7 Ways to Make Your Garden Greener
By Hugo Douglas-Deane
To mark the start of the RHS Chelsea Flower Show we wanted to highlight some ways you can make your garden a little bit greener.
There are loads of simple and actionable tips you can get started with today, as well as some long-term big impact changes like tree planting which
1. Switch From Mains to Rains 🚰
It's no secret that in the UK we get a lot of rain: we're famous for it, in fact. But when a dry spell comes, you may have to turn to the tap or plug in the hose, and it can become quite expensive.
Enter: the mighty water butt. It's not as rude as it sounds, and installing a simple water butt allows you to catch rainwater while it's wet and save yourself turning on the tap.
Then you're free to simply use a watering can instead of a hosepipe! Your local council will definitely thank you, as catching rainfall like this can help reduce surface water flooding in wet areas, too.
2. Protect the Peat 🪴
Peatlands are the world's largest carbon store on land. Our planet's billions of acres of peat hold more carbon than all the world's forests combined! They provide valuable ecosystems for plants and animals and act like sponges, reducing the risk of flooding.
When we take peat for our gardens, carbon is released and habitats are damaged. Keeping peat in bogs – not bags – is a crucial part of the fight against climate change.
Thankfully, peat is to be banned in the UK in 2024.
3. Create Compost 🪱
For every kg of compost you make at home you can save the equivalent to 1.85 miles driven in an average car vs buying bagged compost.
Every 1kg of homemade compost typically saves over 0.1kg fossil CO2 emissions, which could save more than 5.1 kg carbon, per gardener, every year.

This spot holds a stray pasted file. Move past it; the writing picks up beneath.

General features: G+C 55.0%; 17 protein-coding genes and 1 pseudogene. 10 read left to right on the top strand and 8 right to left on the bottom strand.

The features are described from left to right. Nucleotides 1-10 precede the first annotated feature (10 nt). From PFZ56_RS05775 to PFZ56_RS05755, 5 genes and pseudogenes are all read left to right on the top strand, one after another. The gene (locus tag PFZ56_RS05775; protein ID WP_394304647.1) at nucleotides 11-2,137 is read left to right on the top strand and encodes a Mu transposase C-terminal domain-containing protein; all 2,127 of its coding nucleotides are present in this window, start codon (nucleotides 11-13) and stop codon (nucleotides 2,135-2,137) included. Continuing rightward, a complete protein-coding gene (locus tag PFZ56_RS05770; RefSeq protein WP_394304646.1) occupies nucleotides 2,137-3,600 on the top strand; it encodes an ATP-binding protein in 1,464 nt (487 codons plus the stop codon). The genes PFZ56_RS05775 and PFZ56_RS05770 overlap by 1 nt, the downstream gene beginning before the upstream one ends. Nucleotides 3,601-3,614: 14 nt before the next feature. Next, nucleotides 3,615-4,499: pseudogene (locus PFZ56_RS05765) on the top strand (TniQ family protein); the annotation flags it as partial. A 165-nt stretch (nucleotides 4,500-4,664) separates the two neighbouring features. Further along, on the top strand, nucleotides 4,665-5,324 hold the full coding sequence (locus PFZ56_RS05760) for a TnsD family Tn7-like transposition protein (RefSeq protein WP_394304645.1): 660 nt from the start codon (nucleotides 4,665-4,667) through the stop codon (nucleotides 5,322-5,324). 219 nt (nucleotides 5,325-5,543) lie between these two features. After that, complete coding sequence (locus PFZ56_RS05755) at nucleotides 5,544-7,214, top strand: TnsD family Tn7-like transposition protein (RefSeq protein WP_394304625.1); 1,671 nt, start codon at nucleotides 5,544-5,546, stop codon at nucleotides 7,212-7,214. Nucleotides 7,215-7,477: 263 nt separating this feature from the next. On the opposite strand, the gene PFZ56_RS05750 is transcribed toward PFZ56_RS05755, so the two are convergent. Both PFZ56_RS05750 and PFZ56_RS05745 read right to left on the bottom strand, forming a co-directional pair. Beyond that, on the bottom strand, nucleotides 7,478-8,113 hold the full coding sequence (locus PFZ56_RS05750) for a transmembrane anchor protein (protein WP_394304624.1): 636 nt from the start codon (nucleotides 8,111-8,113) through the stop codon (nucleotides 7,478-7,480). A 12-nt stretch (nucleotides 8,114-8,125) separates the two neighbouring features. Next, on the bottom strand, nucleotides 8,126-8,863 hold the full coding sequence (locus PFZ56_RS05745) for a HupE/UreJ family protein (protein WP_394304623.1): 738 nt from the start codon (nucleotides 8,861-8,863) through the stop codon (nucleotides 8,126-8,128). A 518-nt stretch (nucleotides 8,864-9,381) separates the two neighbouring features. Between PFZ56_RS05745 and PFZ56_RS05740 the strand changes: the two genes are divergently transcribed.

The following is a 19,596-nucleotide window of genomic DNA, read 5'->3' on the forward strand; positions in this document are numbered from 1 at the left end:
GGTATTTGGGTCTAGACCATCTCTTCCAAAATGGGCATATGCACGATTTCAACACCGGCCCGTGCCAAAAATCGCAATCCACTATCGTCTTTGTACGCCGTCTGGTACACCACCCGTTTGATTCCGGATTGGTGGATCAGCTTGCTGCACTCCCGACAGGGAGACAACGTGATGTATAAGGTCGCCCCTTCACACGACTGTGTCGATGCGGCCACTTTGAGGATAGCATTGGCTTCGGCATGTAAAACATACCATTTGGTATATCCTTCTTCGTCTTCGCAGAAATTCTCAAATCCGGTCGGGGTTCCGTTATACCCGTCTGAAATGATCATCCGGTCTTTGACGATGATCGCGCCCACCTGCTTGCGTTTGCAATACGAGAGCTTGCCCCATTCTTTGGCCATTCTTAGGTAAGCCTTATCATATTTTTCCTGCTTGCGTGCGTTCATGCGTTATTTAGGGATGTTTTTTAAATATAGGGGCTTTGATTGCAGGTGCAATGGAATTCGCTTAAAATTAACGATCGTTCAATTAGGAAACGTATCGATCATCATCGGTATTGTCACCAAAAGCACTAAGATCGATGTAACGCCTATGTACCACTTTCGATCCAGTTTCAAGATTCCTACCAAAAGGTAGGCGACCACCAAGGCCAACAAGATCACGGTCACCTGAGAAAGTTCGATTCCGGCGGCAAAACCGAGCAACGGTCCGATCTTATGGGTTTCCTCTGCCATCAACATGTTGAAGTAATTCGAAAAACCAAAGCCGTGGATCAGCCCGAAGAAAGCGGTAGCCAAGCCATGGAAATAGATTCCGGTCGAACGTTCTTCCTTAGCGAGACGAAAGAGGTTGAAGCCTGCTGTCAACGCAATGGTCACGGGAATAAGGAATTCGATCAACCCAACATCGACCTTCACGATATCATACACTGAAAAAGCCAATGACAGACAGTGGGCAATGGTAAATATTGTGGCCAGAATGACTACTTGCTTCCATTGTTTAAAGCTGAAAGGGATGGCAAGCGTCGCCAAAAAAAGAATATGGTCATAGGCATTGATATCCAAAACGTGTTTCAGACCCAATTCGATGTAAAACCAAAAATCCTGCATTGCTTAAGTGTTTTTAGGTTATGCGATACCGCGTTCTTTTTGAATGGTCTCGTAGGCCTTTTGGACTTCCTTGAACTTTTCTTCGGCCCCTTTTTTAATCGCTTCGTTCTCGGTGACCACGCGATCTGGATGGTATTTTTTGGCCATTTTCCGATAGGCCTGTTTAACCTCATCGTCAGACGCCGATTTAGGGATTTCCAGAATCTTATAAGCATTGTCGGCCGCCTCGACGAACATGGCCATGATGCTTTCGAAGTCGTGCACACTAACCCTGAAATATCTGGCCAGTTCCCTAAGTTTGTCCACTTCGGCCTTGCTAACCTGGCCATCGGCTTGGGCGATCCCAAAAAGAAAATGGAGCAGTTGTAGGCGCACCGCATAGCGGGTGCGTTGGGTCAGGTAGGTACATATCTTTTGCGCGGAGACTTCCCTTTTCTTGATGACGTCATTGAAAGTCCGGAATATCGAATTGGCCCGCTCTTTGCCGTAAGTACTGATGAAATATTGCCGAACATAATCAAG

To get started, check out the RecycleNow website for tips on starting your own compost heap.
4. Pull Up a Paver 🌿
If 30 million gardeners pulled up a paver and planted 1m² of perennial plants (either herbaceous, shrubs or trees) in their community, school, workplace or garden and allowed it to develop to maturity, we could create a huge impact.
Depending on the plants grown this would be equivalent to heating between 86,000 to more than one million homes for a year!
It's easy to pick up wildflower and mixed seed packs cheaply from garden centres and supermarkets, and the results could lead to exciting and unexpected varieties of plants in your garden.
5. Plant, Don't Pesticide 🐝
Help slow and reverse the declines in bees, butterflies, moths, hoverflies and other pollinators by ditching the pesticides and growing a wide variety of plants.
Include a mixture of native, near-native and exotic plants to support pollinator diversity.
You can also pick up or build your own insect hotel or bee house to help provide a home to your neighbourhood spider (or other insect friends).
6. Plant a Tree 🌳
According to the RHS' calculations, if all 30 million UK gardeners planted a medium-sized tree in their community, school, workplace or garden and nurtured it to maturity, you could store enough carbon equivalent to drive you more than 11 million times around our planet! You would be making your garden greener in appearance and in its power to fight the climate change.
Pro tip: planting a fruit tree like an apple, plum or pear tree gives you even more benefits. Not only will you get new, leafy cover and carbon-fighting goodness, planting a fruit tree will mean you can get regular harvests as well as supporting a biodiverse culture in your garden.
7. No Garden? Go Guerilla 💣
If you don't have anywhere to plant there are always other options. Derelict land, forgotten lots – they can all become little nature havens!
Grab yourself a plastic-free, compostable 'seed bomb' from UK company Kabloom and get planting to make your commute, lunchtime walk, or grocery trip more scenic and biodiverse.
Kabloom offer seed mixes suited to different insects and animals, from birds to bees and butterflies.